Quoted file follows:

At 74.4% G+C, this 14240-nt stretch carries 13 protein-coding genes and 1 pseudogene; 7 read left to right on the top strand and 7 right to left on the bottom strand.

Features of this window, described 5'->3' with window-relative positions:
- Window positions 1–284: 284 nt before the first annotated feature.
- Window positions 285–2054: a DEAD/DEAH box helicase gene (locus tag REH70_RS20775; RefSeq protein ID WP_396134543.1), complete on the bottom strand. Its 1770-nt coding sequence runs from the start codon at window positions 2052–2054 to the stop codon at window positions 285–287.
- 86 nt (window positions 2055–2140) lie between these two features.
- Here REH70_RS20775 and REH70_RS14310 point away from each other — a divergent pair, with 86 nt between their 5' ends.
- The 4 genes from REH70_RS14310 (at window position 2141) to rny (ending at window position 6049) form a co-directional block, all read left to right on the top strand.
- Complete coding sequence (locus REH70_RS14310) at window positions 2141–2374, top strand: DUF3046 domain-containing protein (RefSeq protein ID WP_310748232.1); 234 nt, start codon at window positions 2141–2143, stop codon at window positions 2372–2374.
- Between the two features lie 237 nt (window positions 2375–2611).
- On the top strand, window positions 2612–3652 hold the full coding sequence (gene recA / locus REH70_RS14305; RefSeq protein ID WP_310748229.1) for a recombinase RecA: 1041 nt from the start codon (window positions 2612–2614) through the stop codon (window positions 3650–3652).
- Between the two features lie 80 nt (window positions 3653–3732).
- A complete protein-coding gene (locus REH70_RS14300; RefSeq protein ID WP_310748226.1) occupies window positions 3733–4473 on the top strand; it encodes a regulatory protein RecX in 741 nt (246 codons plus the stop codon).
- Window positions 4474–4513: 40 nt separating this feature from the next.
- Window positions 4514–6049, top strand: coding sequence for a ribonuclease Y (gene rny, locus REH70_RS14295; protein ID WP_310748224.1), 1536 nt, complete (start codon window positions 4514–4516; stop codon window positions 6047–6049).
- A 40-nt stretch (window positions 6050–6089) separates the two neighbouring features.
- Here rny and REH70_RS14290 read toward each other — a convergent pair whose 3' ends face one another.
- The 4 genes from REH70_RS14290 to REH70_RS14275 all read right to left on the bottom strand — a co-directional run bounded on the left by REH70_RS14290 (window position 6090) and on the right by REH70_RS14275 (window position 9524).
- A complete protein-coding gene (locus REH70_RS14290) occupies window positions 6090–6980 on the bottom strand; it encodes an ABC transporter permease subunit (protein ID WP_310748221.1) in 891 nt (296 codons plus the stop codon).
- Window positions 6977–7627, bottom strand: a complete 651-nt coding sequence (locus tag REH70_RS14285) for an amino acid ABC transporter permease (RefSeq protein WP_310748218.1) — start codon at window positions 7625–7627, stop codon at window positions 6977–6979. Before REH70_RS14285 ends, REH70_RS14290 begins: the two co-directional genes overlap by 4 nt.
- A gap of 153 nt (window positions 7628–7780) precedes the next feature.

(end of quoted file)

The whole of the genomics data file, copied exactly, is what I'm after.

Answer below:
At 74.4% G+C, this 14240-nt stretch carries 13 protein-coding genes and 1 pseudogene; 7 read left to right on the top strand and 7 right to left on the bottom strand.

Features of this window, described 5'->3' with window-relative positions:
- Window positions 1–284: 284 nt before the first annotated feature.
- Window positions 285–2054: a DEAD/DEAH box helicase gene (locus tag REH70_RS20775; RefSeq protein ID WP_396134543.1), complete on the bottom strand. Its 1770-nt coding sequence runs from the start codon at window positions 2052–2054 to the stop codon at window positions 285–287.
- 86 nt (window positions 2055–2140) lie between these two features.
- Here REH70_RS20775 and REH70_RS14310 point away from each other — a divergent pair, with 86 nt between their 5' ends.
- The 4 genes from REH70_RS14310 (at window position 2141) to rny (ending at window position 6049) form a co-directional block, all read left to right on the top strand.
- Complete coding sequence (locus REH70_RS14310) at window positions 2141–2374, top strand: DUF3046 domain-containing protein (RefSeq protein ID WP_310748232.1); 234 nt, start codon at window positions 2141–2143, stop codon at window positions 2372–2374.
- Between the two features lie 237 nt (window positions 2375–2611).
- On the top strand, window positions 2612–3652 hold the full coding sequence (gene recA / locus REH70_RS14305; RefSeq protein ID WP_310748229.1) for a recombinase RecA: 1041 nt from the start codon (window positions 2612–2614) through the stop codon (window positions 3650–3652).
- Between the two features lie 80 nt (window positions 3653–3732).
- A complete protein-coding gene (locus REH70_RS14300; RefSeq protein ID WP_310748226.1) occupies window positions 3733–4473 on the top strand; it encodes a regulatory protein RecX in 741 nt (246 codons plus the stop codon).
- Window positions 4474–4513: 40 nt separating this feature from the next.
- Window positions 4514–6049, top strand: coding sequence for a ribonuclease Y (gene rny, locus REH70_RS14295; protein ID WP_310748224.1), 1536 nt, complete (start codon window positions 4514–4516; stop codon window positions 6047–6049).
- A 40-nt stretch (window positions 6050–6089) separates the two neighbouring features.
- Here rny and REH70_RS14290 read toward each other — a convergent pair whose 3' ends face one another.
- The 4 genes from REH70_RS14290 to REH70_RS14275 all read right to left on the bottom strand — a co-directional run bounded on the left by REH70_RS14290 (window position 6090) and on the right by REH70_RS14275 (window position 9524).
- A complete protein-coding gene (locus REH70_RS14290) occupies window positions 6090–6980 on the bottom strand; it encodes an ABC transporter permease subunit (protein ID WP_310748221.1) in 891 nt (296 codons plus the stop codon).
- Window positions 6977–7627, bottom strand: a complete 651-nt coding sequence (locus tag REH70_RS14285) for an amino acid ABC transporter permease (RefSeq protein WP_310748218.1) — start codon at window positions 7625–7627, stop codon at window positions 6977–6979. Before REH70_RS14285 ends, REH70_RS14290 begins: the two co-directional genes overlap by 4 nt.
- A gap of 153 nt (window positions 7628–7780) precedes the next feature.